Diagnosis:-

  1. Present of eggs or sometime fourth larval stage in case of diarrhea.

  2. Facal culture to produce infective stage (larvae have double sheet, long flagella like shape tail).


Pathogenesis:-

  1. Huge number of nodules in the intestine effect on absorption.

  2. Supportive nodules that rupture towards peritoneal cavity may be cause fatal peritonitis.

  3. Congestion and thickness of intestine wall.


Clinical signs:-

  1. Continuous diarrhea and faces with dark green coluor and contain mucous or blood.

  2. Severe emaciation ended with death.

Treatment:-

Thiabendazole 50mg /kg. B.W.



Control:-

  1. Bast management for lambs.

  2. Clean food and water.


Family: Trichonematidae

Genus: Chabertia

Species: C. ovina
Epidemiology:-

Present in colon of ovine, coprine and bovine. World wide distribution.



Morphology:-

  1. Small size reach to 2cm long.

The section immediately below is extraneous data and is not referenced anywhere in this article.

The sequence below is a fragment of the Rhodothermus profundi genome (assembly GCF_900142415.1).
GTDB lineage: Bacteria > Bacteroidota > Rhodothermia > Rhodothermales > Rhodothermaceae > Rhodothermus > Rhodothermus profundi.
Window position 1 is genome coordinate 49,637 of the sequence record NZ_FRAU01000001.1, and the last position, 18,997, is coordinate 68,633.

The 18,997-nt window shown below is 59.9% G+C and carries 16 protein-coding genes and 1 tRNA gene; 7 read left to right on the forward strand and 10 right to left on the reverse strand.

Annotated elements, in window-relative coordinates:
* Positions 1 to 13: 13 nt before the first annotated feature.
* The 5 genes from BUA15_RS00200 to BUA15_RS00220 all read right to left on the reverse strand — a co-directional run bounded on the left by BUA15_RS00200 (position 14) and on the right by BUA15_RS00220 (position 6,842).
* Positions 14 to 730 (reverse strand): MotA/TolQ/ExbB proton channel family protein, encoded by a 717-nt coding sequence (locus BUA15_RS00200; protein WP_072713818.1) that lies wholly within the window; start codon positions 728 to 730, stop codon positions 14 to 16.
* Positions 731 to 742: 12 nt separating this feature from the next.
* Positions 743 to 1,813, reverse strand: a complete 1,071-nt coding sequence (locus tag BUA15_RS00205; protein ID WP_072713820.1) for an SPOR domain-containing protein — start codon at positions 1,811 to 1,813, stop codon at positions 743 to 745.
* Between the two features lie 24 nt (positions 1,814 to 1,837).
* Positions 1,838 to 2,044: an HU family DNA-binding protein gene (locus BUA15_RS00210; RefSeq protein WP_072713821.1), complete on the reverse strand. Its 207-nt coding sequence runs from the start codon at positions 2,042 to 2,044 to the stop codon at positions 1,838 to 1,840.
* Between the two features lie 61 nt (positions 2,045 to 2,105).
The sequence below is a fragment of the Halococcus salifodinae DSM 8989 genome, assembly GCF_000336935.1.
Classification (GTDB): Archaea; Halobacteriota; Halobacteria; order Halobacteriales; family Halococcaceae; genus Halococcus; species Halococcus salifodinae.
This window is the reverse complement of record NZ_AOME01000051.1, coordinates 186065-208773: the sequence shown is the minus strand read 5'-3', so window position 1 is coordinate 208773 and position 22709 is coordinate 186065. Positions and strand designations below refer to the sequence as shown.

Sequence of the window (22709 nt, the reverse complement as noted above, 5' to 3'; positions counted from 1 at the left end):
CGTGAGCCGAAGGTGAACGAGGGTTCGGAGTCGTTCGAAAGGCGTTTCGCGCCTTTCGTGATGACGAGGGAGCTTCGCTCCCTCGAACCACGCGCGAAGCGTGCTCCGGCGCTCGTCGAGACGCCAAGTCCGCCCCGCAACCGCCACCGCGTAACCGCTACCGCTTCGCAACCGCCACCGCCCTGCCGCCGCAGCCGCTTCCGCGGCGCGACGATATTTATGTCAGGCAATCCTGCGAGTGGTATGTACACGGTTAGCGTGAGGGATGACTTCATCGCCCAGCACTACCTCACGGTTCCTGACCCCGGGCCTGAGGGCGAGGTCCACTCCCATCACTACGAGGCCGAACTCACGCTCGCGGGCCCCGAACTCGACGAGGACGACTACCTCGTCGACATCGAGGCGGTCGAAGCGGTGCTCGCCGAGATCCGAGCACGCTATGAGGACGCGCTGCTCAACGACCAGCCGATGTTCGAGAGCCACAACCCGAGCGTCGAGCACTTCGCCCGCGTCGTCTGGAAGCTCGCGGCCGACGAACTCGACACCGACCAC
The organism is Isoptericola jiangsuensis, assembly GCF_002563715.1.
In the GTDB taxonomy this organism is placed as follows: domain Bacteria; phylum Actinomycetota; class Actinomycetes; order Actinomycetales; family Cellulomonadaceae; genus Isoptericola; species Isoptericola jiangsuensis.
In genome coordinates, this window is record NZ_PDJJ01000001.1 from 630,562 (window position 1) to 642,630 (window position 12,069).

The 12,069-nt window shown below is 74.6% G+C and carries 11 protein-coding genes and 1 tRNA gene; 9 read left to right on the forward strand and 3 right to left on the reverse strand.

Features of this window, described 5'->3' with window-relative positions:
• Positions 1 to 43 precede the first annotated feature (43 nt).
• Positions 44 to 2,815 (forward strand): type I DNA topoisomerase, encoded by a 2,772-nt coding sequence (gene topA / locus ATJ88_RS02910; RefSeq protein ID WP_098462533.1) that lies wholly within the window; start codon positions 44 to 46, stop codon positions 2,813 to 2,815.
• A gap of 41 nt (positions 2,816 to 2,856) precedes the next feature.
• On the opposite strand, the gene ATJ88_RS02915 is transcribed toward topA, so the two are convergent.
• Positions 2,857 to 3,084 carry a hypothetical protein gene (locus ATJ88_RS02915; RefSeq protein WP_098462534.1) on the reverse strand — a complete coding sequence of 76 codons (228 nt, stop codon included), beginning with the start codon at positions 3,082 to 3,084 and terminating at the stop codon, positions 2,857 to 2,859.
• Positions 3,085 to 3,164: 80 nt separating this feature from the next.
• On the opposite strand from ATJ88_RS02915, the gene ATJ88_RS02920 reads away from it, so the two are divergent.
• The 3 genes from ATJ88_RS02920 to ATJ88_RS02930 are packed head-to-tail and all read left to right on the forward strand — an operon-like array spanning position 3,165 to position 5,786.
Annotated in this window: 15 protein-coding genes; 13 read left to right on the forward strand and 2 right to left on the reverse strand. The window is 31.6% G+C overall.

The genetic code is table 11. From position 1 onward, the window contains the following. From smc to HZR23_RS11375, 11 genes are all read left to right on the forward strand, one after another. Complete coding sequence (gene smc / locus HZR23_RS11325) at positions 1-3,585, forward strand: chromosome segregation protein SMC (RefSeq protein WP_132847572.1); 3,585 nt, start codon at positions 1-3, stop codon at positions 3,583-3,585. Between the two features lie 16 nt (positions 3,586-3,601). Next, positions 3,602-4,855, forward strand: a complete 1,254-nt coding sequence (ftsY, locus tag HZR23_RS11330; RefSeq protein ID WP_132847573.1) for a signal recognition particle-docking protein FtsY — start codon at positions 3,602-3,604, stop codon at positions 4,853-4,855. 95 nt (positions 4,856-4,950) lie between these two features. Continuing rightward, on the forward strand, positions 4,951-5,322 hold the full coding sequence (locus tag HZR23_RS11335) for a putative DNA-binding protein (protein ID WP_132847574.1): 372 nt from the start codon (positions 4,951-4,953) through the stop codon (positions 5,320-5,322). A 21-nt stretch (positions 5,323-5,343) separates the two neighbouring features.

2. Female longer than male.

  3. Anterior end curved to ventral side slightly.

  4. Oral capsule surrounded by double rows of leaf crown.

  5. Male have developed bursa and 2 equal spicules.

  6. Vulva located near posterior end.



Life cycle:-

Adult parasite in colon deposit eggs passed with faces and hatched and developed to infective stage (L3) which have sheet with long tail, L3 swallowed to intestines and accumulated in mucous membrane of colon, after 18 days post infection molt to L4, after 25 days molt to L5 which become adult producing eggs within 51 days post infection.


Diagnosis:-

Eggs in faces.



Pathogenesis:-

  1. Damage of glandular layer in ceacum membrane of colon.

  2. Mucous membrane of colon congested, oedematus and cover with mucous.


Clinical signs:-

  1. Anorexia

  2. Abnormal quantity and quality of wool.

Treatment:-

Phenothiazine 25mg/animal.



Control:-

Same as O. columbianum